A former teacher from Inverness (Scotland) told The Guardian in an interview that she never needed painkillers, despite the fact that in her life there were fractures of the limbs, cuts, burns, and childbirth and numerous operations. "I can accidentally put my hand on a hot stove and realize that something is wrong, only by smell. I am a vegetarian, so the" flavor "is pretty obvious. There’s just no more fried meat in the house."
Joe never panics - even in dangerous situations she is always calm.
Not so long ago, a woman had a serious accident. After Cameron got out of the crumpled car, she rushed to reassure another driver, whose fault caused an accident. Bruises noticed only a few days later.
At the age of 65, Cameron, after several operations, during which she practically did not feel pain, was sent for examination to specialists at the University of California in London. Scientists conducted a genetic analysis and found two noticeable mutations.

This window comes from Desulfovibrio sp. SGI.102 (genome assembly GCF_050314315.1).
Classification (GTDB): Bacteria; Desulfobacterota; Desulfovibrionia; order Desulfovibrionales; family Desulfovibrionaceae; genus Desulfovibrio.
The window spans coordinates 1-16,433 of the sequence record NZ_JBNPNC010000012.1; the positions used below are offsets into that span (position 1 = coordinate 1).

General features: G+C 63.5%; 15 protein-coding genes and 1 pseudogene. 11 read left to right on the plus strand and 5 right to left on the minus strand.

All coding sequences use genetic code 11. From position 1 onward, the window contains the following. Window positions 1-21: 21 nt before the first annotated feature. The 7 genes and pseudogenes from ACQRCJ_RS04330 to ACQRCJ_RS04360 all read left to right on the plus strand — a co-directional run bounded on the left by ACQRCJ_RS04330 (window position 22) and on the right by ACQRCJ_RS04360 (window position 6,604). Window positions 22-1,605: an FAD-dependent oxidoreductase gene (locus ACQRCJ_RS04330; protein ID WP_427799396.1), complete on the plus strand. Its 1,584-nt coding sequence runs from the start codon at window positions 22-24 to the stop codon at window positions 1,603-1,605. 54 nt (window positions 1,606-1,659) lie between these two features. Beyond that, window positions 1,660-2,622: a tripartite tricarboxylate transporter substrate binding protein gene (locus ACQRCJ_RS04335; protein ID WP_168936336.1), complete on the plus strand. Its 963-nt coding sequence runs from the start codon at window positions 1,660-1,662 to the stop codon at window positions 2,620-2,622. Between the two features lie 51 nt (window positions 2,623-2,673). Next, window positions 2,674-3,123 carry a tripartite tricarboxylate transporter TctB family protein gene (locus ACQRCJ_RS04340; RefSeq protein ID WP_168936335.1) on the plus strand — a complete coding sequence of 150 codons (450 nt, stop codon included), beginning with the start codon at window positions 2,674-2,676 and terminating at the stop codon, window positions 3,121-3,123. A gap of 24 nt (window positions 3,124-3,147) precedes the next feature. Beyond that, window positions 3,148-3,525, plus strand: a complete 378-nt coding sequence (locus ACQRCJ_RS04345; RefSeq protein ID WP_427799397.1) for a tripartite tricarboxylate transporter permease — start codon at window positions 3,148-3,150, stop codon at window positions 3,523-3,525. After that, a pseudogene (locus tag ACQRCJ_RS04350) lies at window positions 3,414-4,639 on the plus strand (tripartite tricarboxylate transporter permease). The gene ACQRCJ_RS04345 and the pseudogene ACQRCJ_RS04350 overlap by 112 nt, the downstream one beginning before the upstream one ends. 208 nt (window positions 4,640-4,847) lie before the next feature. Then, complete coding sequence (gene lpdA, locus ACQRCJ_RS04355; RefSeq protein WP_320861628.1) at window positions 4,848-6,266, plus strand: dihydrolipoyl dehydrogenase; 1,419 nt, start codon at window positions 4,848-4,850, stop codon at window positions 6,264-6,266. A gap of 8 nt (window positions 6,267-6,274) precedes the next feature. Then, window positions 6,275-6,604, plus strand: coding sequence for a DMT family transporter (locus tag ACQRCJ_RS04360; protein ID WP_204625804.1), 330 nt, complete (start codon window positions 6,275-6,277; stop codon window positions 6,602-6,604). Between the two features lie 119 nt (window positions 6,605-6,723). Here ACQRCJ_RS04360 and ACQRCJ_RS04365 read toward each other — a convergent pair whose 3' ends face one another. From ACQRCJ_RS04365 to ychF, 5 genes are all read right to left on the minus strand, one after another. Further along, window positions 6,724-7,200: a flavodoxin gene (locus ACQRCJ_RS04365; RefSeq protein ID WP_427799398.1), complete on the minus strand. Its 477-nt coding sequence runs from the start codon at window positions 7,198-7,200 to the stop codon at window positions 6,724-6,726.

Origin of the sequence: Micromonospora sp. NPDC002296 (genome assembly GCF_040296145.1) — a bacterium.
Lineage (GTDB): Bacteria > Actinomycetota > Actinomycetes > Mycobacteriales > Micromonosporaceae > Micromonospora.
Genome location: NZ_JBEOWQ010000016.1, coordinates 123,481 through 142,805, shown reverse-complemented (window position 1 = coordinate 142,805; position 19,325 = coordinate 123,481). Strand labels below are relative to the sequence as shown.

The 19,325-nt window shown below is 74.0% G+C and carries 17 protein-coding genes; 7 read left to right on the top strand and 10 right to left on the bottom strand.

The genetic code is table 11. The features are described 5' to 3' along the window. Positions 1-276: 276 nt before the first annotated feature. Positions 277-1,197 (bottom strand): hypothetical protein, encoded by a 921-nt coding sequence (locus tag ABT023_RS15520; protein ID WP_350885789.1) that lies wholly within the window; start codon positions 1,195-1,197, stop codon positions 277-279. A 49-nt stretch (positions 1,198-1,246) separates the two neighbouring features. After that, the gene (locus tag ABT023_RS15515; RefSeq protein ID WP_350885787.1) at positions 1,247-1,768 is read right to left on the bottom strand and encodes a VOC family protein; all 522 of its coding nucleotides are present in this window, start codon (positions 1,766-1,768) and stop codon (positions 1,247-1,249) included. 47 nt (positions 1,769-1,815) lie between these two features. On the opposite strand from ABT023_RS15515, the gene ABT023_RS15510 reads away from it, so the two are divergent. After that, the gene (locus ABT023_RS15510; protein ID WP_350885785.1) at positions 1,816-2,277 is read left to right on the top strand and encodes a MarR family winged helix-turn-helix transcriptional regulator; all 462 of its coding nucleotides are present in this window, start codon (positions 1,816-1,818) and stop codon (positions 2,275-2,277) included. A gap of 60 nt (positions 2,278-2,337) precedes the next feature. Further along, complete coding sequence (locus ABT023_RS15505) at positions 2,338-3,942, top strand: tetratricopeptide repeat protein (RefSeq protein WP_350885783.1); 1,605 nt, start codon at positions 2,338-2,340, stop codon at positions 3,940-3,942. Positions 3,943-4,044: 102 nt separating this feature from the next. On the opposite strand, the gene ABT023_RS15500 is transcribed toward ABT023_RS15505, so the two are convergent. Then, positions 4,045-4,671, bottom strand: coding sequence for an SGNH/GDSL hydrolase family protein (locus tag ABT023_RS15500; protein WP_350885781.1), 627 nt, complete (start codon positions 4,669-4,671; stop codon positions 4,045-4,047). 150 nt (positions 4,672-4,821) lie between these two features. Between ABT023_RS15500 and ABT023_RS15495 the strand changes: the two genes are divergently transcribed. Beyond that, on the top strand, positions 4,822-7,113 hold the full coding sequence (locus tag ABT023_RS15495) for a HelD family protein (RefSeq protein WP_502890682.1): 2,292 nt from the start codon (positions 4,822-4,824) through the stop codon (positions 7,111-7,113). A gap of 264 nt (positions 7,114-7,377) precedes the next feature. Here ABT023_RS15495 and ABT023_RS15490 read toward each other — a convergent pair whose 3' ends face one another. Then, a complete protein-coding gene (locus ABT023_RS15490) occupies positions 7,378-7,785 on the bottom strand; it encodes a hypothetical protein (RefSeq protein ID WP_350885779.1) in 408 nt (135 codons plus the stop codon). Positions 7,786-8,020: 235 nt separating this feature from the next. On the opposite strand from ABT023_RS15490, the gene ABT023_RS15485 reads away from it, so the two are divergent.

An article on the study of Cameron DNA was published in the British Journal of Anaesthesia.
These two mutations collectively suppress pain and anxiety, increase feelings of happiness, and stimulate wound healing. The first mutation is associated with the activity of the FAAH gene - it is responsible for the enzyme that breaks down anandamide. This substance affects the sensation of pain, mood and memory. The more it remains in the body, the less pain a person feels.
The second mutation was the previously unknown FAAH-OUT gene, which regulates the FAAH gene.
"A few years ago I didn’t know that there was something unusual in the absence of pain. I thought it was normal. The knowledge of mutations fascinates me just like any other person. I will be happy if the study helps other people who suffer.
" Scientists adhere to the same opinion. “If we understand how the whole mechanism works, then we may be able to create new painkillers,” says one of the authors of the study.